Ramon : This month guest writer Remco Post picks up two DVDs from Lick Library for you again. Besides the fairly accessible works of Foo Fighters he also peeks into the honorary gallery of guitarists, the man who words can't justify his level: Steve Vai. Remco has the experience and background to value works like this, but he has absolutely no trouble admitting that he disconnects at some points. These are the songs of David Lee Roth's 'Eat 'Em And Smile' album. Remco takes over from here on (Ramon).
Take one tip from me: don't tell anyone at Lords Of Metal that it might seem fun for you to do a review on a Lick Library DVD form 'Learn To Play Steve Vai'. As a result of that I now possess Volume 1,2 and 3 and every next month I am set to review one of them But the level is quite challenging, to use but a euphemism. A little thing about myself: I have been playing for about 20 years now and I have played in several metal and hardrock bands. My level is advanced to good, but I am not a guitar hero, or anything. See me as a James Hetfield, or Jim Root-like player level. I am good at rhythm and I am okay with playing solos, but I am not a virtuoso. I never had that ambition either and still I am pretty happy with the level I reached. And therefore it is such fun to attack a DVD like 'Learn To Play Steve Vai volume 1' for a review. This DVD contains (only) four songs with the titles:
Ladies Nite in Buffalo
All of these songs come from the David Lee Roth album 'Eat 'Em And Smile'. The songs from amongst others 'Passion And Warfare' will follow on Volume 2, which can be read next month. Before I actually start it might be useful to say I currently play Telecaster or Les Paul, so there's no tremolo on it for me, which will make things nearly impossible at times. So here's tip 2 already: make sure to have a guitar dressed up with a tremolo. You have learned quite a bit already.
The first song is 'Yankee Rose' and again we meet up with teacher Danny Gill. That guy is skilled, he keeps on surprising me, while he is seemingly so quiet and modest at the same time. The first licks are immediately in the spirit of talking with your guitar, so something like say “Hey You” with your guitar, with the aid of bends, a wah pedal and a big delay on it. But it is still manageable until here. It is a hot as hell technique and Vai's trademark. But after that one freak part after another passes by… DAMM! And Danny just laughs while doing it, as I both fear and hope this is not his every day routine either. The big advantage is that in the end they are just songs, so it does contain ordinary singing riffs and choruses, here we play regular riffs for a change. But if you just master power chords, grab your gear and say goodbye, as chords pass by I honestly never heard of before. He does constantly use the wah to give the chords the right sound. So if you master that already you have a slight advantage. Next on we bump into the song 'Going Crazy' with another tutor, knowingly Dave Kilminster. There's one thing he does right from the stat, as he plays the white signature Vai guitar, on which you see Vai play on himself 99 out of 100 times, the JEM 555. This bloke is incredibly (almost annoyingly) relaxed and he just plays the songs like they are. Just like that. The intro is not a real achievement, since they are chords that are no rocket sience. In the verses it goes on to fingerpicking and you can forget about your pick, pluck on! When we reach the solo, he took of his shirt and goes on in an undershirt. Would that be a harbinger? In the solo too it is fingerpicking, which doesn't make things particularly easy. For the solo no less than 13 chapters are reserved, just the solo, does that say enough?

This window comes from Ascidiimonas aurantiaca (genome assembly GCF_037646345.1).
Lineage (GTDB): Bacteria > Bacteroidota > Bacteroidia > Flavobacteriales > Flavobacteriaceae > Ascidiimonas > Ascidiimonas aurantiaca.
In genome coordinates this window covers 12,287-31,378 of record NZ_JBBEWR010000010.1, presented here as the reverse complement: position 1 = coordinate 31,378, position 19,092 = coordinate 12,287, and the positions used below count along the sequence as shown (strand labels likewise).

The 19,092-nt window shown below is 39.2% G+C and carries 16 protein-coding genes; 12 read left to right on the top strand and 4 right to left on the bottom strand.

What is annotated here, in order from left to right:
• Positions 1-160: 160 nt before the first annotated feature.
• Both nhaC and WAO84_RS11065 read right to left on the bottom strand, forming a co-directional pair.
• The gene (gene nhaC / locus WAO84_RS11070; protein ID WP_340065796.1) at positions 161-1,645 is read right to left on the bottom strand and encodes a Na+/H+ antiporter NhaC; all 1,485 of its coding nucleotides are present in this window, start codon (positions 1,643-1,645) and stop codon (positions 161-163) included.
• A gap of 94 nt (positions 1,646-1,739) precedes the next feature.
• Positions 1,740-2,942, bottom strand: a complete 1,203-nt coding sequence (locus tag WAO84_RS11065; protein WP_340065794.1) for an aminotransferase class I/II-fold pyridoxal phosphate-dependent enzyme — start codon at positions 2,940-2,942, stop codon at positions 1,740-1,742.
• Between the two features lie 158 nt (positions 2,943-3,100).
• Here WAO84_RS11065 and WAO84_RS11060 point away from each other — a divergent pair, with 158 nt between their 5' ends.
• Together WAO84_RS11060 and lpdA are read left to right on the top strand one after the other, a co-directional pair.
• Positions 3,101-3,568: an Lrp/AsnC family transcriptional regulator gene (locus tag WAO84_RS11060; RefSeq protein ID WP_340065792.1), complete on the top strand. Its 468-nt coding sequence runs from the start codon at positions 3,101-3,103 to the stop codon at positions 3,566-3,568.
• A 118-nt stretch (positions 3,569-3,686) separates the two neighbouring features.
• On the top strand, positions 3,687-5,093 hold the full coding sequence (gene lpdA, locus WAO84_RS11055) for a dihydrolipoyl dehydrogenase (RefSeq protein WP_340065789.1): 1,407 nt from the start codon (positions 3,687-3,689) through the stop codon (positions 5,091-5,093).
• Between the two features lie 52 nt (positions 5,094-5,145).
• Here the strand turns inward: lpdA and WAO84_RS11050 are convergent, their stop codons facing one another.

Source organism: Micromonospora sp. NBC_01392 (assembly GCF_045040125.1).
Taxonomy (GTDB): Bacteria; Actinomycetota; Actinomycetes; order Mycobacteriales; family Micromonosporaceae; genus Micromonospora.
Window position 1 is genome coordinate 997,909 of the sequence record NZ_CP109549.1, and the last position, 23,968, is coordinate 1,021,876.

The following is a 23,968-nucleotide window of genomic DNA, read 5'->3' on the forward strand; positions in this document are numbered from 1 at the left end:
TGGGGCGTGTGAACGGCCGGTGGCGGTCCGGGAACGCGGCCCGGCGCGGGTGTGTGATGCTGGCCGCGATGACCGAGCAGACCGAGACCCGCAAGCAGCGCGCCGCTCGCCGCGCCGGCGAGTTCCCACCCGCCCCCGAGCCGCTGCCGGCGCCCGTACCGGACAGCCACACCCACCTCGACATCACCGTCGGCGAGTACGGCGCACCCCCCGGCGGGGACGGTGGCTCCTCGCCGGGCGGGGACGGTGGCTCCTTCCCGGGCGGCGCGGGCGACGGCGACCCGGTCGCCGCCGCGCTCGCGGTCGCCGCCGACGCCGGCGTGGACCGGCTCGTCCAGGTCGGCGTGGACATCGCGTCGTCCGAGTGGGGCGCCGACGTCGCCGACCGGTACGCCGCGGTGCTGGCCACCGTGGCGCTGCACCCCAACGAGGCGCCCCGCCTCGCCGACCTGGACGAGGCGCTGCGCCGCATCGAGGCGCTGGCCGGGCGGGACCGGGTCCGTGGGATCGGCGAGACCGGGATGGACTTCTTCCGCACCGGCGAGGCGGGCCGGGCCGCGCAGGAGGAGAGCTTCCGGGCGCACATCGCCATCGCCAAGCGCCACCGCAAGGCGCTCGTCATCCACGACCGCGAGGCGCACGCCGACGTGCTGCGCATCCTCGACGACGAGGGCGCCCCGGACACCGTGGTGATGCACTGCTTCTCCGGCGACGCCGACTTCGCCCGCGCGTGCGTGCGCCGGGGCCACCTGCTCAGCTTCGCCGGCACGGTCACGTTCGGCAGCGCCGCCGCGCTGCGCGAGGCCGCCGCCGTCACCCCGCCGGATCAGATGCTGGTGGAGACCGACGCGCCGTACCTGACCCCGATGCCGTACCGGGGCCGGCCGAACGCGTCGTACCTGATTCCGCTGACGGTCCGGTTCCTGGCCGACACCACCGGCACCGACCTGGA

Song three is the song: 'Ladies Nite In Buffalo'. And one thing is a true eye catcher. In the chapter index we see solo part 1, solo part 2, solo part 3 and solo part 4... WTF! For this song they flew in the guru Guthrie Govan, some sort of English hippie. He is ready for it and he encourages us to get started. The intro and the first riff is freaky right away. The pulse, together with strange chords and the use of tremolo makei t incredibly funky, but also very challenging. When we start with the solo Guthrie says “Now let's have some real fun!”. I count the chapters again and I come to 21! And if even your teacher dubs it licks from hell, brace yourself indeed! This is a level of its own. The last song is 'Big Trouble' and again Guthrie is in charge. This time he changed his PRS for a fat, red Ibanez. The trick again is the funky pulse with again new chords. I guess Vai doesn't even know powerchords and the standard E and A open chords, why easy when there's also a hard option? It sounds amazing, really, but he lost me a long time ago.
That brings me to the final conclusion: Vai is for guitarists that are way better than very good. It amazes me that there are three people (teachers) found to play these songs after him. These are the David Lee Roth songs and to me they are far less appealing than the 'Passion And Warfare' and later tracks. So let us head on to the next issue, where I will deal with those ones.